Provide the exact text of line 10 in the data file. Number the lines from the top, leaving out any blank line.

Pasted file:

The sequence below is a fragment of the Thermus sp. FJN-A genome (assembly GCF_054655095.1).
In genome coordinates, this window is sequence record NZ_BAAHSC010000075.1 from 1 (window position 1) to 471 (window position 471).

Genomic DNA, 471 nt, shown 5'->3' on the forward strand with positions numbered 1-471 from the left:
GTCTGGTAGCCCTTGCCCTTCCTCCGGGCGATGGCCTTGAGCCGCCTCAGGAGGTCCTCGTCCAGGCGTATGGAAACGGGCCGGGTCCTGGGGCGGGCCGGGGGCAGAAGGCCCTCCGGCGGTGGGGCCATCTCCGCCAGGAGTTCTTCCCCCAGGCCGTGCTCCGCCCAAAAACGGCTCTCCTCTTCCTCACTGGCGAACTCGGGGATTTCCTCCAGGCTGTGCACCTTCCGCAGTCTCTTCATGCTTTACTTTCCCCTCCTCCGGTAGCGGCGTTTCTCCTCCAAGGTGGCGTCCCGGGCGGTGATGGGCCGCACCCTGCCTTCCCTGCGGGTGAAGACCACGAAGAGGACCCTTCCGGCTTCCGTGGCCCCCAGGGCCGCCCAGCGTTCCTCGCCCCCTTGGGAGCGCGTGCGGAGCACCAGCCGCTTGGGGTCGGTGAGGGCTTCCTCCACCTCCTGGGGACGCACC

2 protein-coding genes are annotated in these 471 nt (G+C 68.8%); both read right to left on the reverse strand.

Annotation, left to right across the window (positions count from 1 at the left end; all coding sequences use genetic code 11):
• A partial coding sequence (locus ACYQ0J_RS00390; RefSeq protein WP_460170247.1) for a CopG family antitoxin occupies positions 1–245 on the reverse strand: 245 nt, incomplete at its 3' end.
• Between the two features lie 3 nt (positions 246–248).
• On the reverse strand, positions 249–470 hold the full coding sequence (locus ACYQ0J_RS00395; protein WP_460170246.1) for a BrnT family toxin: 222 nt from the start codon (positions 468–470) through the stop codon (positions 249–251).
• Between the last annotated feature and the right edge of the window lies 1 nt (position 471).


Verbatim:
• Between the last annotated feature and the right edge of the window lies 1 nt (position 471).